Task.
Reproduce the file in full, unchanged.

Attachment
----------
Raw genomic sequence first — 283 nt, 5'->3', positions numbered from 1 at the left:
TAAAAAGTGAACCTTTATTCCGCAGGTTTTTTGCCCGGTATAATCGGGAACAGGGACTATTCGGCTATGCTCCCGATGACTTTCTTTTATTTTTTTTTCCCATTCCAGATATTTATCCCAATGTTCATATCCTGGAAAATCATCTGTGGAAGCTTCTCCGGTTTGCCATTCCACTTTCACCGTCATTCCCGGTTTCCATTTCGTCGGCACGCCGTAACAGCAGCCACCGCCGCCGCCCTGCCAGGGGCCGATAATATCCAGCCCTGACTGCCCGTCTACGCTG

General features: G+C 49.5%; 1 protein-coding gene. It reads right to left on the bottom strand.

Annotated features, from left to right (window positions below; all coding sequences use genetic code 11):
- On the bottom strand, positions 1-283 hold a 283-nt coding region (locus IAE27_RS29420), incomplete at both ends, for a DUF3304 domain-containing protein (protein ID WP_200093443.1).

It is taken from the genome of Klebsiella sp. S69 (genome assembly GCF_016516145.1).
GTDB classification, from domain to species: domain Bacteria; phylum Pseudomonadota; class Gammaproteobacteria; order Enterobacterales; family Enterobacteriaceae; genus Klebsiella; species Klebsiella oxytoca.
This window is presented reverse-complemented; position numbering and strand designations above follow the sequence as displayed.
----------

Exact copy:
Raw genomic sequence first — 283 nt, 5'->3', positions numbered from 1 at the left:
TAAAAAGTGAACCTTTATTCCGCAGGTTTTTTGCCCGGTATAATCGGGAACAGGGACTATTCGGCTATGCTCCCGATGACTTTCTTTTATTTTTTTTTCCCATTCCAGATATTTATCCCAATGTTCATATCCTGGAAAATCATCTGTGGAAGCTTCTCCGGTTTGCCATTCCACTTTCACCGTCATTCCCGGTTTCCATTTCGTCGGCACGCCGTAACAGCAGCCACCGCCGCCGCCCTGCCAGGGGCCGATAATATCCAGCCCTGACTGCCCGTCTACGCTG

General features: G+C 49.5%; 1 protein-coding gene. It reads right to left on the bottom strand.

Annotated features, from left to right (window positions below; all coding sequences use genetic code 11):
- On the bottom strand, positions 1-283 hold a 283-nt coding region (locus IAE27_RS29420), incomplete at both ends, for a DUF3304 domain-containing protein (protein ID WP_200093443.1).

It is taken from the genome of Klebsiella sp. S69 (genome assembly GCF_016516145.1).
GTDB classification, from domain to species: domain Bacteria; phylum Pseudomonadota; class Gammaproteobacteria; order Enterobacterales; family Enterobacteriaceae; genus Klebsiella; species Klebsiella oxytoca.
This window is presented reverse-complemented; position numbering and strand designations above follow the sequence as displayed.